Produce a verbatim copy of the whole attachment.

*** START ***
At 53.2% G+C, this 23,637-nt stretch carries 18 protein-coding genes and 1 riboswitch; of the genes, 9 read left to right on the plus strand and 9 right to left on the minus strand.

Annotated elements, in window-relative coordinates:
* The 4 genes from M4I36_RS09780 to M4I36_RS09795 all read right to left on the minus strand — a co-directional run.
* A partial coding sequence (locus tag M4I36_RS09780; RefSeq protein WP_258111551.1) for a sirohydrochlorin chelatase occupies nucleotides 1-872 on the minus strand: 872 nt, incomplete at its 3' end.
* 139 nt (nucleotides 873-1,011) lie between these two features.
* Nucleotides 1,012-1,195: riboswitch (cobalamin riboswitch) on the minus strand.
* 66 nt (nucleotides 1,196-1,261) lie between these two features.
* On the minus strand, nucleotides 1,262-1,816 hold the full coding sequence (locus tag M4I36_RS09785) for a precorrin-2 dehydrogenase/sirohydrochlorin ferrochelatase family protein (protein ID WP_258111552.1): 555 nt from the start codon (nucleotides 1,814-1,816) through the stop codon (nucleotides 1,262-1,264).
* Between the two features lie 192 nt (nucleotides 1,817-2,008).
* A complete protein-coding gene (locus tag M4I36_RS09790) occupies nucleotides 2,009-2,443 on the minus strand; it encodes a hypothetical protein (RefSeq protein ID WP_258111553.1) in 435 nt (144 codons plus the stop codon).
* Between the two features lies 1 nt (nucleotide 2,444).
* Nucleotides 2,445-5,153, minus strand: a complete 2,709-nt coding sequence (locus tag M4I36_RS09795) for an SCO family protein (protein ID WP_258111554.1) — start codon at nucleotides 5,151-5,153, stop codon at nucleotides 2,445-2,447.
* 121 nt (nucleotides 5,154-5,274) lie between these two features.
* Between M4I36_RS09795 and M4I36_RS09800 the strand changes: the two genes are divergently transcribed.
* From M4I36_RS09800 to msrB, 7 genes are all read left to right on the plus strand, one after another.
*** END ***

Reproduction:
At 53.2% G+C, this 23,637-nt stretch carries 18 protein-coding genes and 1 riboswitch; of the genes, 9 read left to right on the plus strand and 9 right to left on the minus strand.

Annotated elements, in window-relative coordinates:
* The 4 genes from M4I36_RS09780 to M4I36_RS09795 all read right to left on the minus strand — a co-directional run.
* A partial coding sequence (locus tag M4I36_RS09780; RefSeq protein WP_258111551.1) for a sirohydrochlorin chelatase occupies nucleotides 1-872 on the minus strand: 872 nt, incomplete at its 3' end.
* 139 nt (nucleotides 873-1,011) lie between these two features.
* Nucleotides 1,012-1,195: riboswitch (cobalamin riboswitch) on the minus strand.
* 66 nt (nucleotides 1,196-1,261) lie between these two features.
* On the minus strand, nucleotides 1,262-1,816 hold the full coding sequence (locus tag M4I36_RS09785) for a precorrin-2 dehydrogenase/sirohydrochlorin ferrochelatase family protein (protein ID WP_258111552.1): 555 nt from the start codon (nucleotides 1,814-1,816) through the stop codon (nucleotides 1,262-1,264).
* Between the two features lie 192 nt (nucleotides 1,817-2,008).
* A complete protein-coding gene (locus tag M4I36_RS09790) occupies nucleotides 2,009-2,443 on the minus strand; it encodes a hypothetical protein (RefSeq protein ID WP_258111553.1) in 435 nt (144 codons plus the stop codon).
* Between the two features lies 1 nt (nucleotide 2,444).
* Nucleotides 2,445-5,153, minus strand: a complete 2,709-nt coding sequence (locus tag M4I36_RS09795) for an SCO family protein (protein ID WP_258111554.1) — start codon at nucleotides 5,151-5,153, stop codon at nucleotides 2,445-2,447.
* 121 nt (nucleotides 5,154-5,274) lie between these two features.
* Between M4I36_RS09795 and M4I36_RS09800 the strand changes: the two genes are divergently transcribed.
* From M4I36_RS09800 to msrB, 7 genes are all read left to right on the plus strand, one after another.